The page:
Clan Herries History
The old family of this name were probably a branch of the Anglo-Norman family of Heriz from Nottinghamshire who came to Scotland with David I. However, there is another theory about the name’s origin. The Count of Vendome, a French nobleman, at one point visited Britain, and his coat of arms bears three hedgehogs, and it has been suggested that the surname Herries may derive from the French word for hedgehog, hérisson. It is, however, generally believed that the former theory is the more likely with the appearnace of William de Heriz in numerous charters created by Earl Henry, David I, William the Lion, Walter the Steward and others, dating from the 12th century.
Another William de Heriz took the oath of fealty to England and Edward I in 1296 by signing the Ragman Rolls along with many others of Scottish nobility. The leading family of this name has been identified with Galloway since the mid 14th century. Richard Hereis had a gift of the lands of Elstanefurd in Edinburgh from Robert I. David de Herice de Dery witnessed a confirmation charter of the Mill of Conweth, and Donald Herris, and Donald Heriss of St. Andrews diocese is recorded in 1464.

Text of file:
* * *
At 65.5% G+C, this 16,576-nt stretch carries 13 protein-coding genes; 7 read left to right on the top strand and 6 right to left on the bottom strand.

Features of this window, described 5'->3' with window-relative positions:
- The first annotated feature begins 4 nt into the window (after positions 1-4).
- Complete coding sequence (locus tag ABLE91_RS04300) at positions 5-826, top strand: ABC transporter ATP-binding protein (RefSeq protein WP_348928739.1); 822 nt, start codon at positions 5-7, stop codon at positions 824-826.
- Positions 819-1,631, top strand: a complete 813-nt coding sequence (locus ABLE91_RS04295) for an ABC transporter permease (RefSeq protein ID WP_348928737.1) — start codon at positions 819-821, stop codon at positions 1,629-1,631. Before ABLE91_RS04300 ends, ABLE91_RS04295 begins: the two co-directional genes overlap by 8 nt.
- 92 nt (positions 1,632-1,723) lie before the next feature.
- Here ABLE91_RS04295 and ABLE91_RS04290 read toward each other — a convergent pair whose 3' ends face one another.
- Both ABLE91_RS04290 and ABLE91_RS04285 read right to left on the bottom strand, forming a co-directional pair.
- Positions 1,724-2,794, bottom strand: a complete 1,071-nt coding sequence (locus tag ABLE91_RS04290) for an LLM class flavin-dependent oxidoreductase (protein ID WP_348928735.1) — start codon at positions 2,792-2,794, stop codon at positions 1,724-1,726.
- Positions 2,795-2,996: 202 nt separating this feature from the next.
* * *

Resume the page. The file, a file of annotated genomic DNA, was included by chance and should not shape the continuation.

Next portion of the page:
In 1489, a descendant of the original Herries, Sir Herbert Herries, took the title ‘Lord Herries’ and became a parliamentary Lord. At the Battle of Flodden in 1513, his son Andrew fought and died. William. the third Lord Herries, died without a male heir, leaving only a daughter, and so the title continued, destined to heirs general, and was permitted to succeed through female heirs. William’s daughter married Sir John Maxwell, son of Lord Maxwell, and in 1667 the Maxwells incorporated the arms of Herries into their own.
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